The Andy Warhol Foundation Arts Writers Grant has awarded a total of $935,000 to 27 writers, including Glasstire’s News Editor, Jessica Fuentes.
Following conversations with practicing writers and editors in 2005, The Andy Warhol Foundation for the Visual Arts launched the Arts Writers Grant program to support emerging and established authors. While originally the initiative provided grants to both authors and nonprofit arts publications, currently grants are awarded directly to writers. Over the past 18 years, the Arts Writers Grant has provided a total of $11.5 million to fund more than 380 writers.
Grants are awarded in three categories: $15,000 for an article, including essays, magazine features, and extended exhibition reviews; $30,000 for short-form writing, specifically twelve articles ranging from 250 to 1,500 words; and $50,000 to support book projects. This year, 27 authors were selected from a pool of 477 applicants.
In a press release, Pradeep Dalal, Director of The Andy Warhol Foundation Arts Writers Grant, remarked, “The 27 writers selected to receive the grant this year are working on art projects that address performance practices, land art, and public art, as well as image cultures including analog and digital-imaging systems. The grantees engage urgent issues such as disability access and aesthetics, Indigenous communities and their art practices, transnational modernisms, queer and feminist art, and more.”
Ms. Fuentes is the only Texas-based writer among this year’s grantees. According to the Arts Writers website, she plans to “write a series of articles addressing the history, motivation, creation, and sustenance of art spaces created by and for BIPOC artists in Texas, addressing the significance and impact of these spaces for artists and communities of color.”
This topic ties in with Ms. Fuentes’ writing that she has done for Glasstire, as she often writes about historically marginalized artists, including as artists of color, women artists, and artists who identify as LGBTQ+. Additionally, her scholarly articles, published in NAEA Viewfinder, the Art Education Journal, and the Journal of Museum Education, have addressed the lack of diversity in the collections, curricula, and staff of historically and predominantly white institutions.
Ms. Fuentes told Glasstire that through her work at the publication she has gained a greater awareness of arts venues across the state. She commented, “Grant opportunities for arts writers are rare. Receiving this funding is an incredible opportunity to pursue this series of articles highlighting long-standing spaces like the Mexic-Arte Museum and Project Row Houses, as well as newer galleries and organizations such as Presa House and East Lubbock Art House. I am so excited to share the histories and impacts of culturally specific art spaces across Texas.”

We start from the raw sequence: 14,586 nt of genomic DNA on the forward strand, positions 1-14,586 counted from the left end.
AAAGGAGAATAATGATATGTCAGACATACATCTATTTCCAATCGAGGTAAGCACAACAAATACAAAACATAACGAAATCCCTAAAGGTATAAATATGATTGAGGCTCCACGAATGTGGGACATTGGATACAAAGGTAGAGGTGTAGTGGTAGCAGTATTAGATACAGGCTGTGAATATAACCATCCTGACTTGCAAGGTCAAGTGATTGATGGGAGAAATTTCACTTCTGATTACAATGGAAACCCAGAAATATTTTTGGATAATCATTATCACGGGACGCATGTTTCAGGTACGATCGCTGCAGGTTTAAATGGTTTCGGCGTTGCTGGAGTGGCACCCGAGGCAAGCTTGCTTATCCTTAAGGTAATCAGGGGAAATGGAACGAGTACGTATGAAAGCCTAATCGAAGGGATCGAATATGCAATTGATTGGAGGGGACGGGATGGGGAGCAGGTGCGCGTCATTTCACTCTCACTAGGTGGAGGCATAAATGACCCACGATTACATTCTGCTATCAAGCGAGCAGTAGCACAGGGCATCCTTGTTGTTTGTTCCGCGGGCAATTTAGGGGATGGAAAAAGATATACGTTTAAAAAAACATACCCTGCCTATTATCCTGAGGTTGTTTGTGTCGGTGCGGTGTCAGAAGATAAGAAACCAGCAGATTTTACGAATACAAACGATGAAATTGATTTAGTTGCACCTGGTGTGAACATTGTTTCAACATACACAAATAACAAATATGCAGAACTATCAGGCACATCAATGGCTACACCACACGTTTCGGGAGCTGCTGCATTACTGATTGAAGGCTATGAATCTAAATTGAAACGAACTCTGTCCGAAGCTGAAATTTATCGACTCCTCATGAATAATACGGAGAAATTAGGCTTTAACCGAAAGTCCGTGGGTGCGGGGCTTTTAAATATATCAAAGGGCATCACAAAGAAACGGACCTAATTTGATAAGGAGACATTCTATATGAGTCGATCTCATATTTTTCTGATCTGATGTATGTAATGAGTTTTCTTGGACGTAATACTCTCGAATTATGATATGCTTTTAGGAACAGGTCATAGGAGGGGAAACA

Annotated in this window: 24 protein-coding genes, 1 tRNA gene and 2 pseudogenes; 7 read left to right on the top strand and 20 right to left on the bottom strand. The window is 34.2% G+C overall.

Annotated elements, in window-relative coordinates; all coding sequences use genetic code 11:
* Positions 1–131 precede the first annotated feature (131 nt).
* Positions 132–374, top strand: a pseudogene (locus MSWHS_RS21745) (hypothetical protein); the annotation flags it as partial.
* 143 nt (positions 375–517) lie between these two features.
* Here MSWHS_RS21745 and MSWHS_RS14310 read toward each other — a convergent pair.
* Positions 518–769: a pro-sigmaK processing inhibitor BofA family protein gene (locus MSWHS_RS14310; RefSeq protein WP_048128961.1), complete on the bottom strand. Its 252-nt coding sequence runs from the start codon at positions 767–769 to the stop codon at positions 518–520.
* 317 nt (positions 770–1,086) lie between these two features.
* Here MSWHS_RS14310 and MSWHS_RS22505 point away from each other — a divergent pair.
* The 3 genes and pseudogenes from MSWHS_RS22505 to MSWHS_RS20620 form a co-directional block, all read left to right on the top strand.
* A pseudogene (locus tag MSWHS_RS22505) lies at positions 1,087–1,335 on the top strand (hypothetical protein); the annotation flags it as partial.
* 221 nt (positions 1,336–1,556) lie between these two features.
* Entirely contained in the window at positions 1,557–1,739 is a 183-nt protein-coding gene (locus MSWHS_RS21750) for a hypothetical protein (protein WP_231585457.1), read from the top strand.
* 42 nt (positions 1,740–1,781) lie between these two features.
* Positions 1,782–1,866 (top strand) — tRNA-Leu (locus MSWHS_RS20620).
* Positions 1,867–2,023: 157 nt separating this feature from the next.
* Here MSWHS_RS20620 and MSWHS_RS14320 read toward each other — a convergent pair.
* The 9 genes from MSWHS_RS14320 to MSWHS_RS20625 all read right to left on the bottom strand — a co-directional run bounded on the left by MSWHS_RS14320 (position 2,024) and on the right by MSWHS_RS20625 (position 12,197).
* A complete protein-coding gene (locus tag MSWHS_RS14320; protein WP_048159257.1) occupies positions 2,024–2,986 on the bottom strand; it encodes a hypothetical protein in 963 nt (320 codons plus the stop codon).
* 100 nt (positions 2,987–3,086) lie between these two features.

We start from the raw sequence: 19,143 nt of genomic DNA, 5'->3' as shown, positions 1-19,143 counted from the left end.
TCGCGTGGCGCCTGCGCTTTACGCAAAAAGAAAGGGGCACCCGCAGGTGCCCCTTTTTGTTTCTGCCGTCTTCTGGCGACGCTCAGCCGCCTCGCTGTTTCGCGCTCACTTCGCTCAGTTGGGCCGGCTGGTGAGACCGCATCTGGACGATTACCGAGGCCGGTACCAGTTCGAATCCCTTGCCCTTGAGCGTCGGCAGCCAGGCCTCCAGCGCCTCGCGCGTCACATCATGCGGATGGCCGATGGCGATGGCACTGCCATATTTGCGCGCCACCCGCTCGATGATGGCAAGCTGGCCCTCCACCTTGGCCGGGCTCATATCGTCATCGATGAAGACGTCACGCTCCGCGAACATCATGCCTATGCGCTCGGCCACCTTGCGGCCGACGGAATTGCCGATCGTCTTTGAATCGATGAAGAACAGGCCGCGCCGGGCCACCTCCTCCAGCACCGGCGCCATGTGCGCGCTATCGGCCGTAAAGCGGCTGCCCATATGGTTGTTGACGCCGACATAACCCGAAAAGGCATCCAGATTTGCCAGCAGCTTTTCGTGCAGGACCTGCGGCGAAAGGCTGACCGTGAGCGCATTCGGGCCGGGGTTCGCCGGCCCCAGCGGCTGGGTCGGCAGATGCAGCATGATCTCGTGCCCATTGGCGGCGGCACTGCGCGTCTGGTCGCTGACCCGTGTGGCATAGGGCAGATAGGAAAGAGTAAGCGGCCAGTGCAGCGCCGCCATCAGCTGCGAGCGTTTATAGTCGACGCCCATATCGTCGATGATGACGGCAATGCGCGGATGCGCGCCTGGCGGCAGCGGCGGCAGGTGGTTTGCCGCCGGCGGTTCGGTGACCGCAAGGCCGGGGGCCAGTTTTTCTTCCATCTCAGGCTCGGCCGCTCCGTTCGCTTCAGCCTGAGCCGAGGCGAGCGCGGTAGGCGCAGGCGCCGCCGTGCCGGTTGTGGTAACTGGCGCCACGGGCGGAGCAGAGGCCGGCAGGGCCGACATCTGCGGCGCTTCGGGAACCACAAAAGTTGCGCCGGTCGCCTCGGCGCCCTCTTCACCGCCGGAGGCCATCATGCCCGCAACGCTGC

Ms. Fuentes isn’t the only Glasstire staffer to have received this Arts Writers Grant — in 2009, the publications then-Editor, Kelly Klaasmeyer, was awarded a Short-Form Writing grant.
Additionally, although Ms. Fuentes is the only Texas-based writer for the 2023 awards, at least one other project — a book titled Valorizing the Void: Place and Public Art in Houston’s Third Ward by W. Jamaal Wright, who is also a Ford Fellow and serves as assistant professor of Geography at the University of Florida — will cover art and art spaces in the state. According to the Arts Writers website, his publication “will examine the public art performance of Houston-based black artists as a way to understand the alternative spatial values and endogenous forms of development present within the historically black community of Third Ward, which is rapidly gentrifying.”
See the full list of 2023 grantees below.
Moustafa Bayoumi: “Aesthetics, Circulation, and the Politics of the Restitution of Art from Guantánamo Bay”
Chelsea Haines: “Transatlantic Solidarities: Gershon Knispel in Brazil”
Jane Ursula Harris: “Unruly Bodies: Confronting Ableism with Aberrance”
David W. Norman: “Forgetting Michael Heizer’s Effigy Tumuli: The Disappearance of a Settler Earthwork”
Natalia Zuluaga: “Sway and Split: Performance and Pedagogy in 1980s Cuba”
Annette An-Jen Liu
Dina A. Ramadan
Kemi Adeyemi: Writing About Black Art
Emilie Boone: Haiti Chooses You: A Contemporary Pedagogy on Photography
Amanda Cachia: Hospitable Aesthetics: Rescripting Medical Images of Disability
Kaleem Hawa: Land and Catastrophe
Lila Lee-Morrison: Machinic Landscapes: Technology, Art, and Environment in an Age of Planetarity
Tara McDowell: The Mother Artist
Uri McMillan: The Seventies in Color
Jasmina Tumbas: Queer and Feminist Yugoslav Diaspora: Art of Resistance Beyond Nationhood
Jamaal: Wright Valorizing the Void: Place and Public Art in Houston’s Third Ward
Gregory Zinman: Public Scenes: Media Art Outside the Gallery and Museum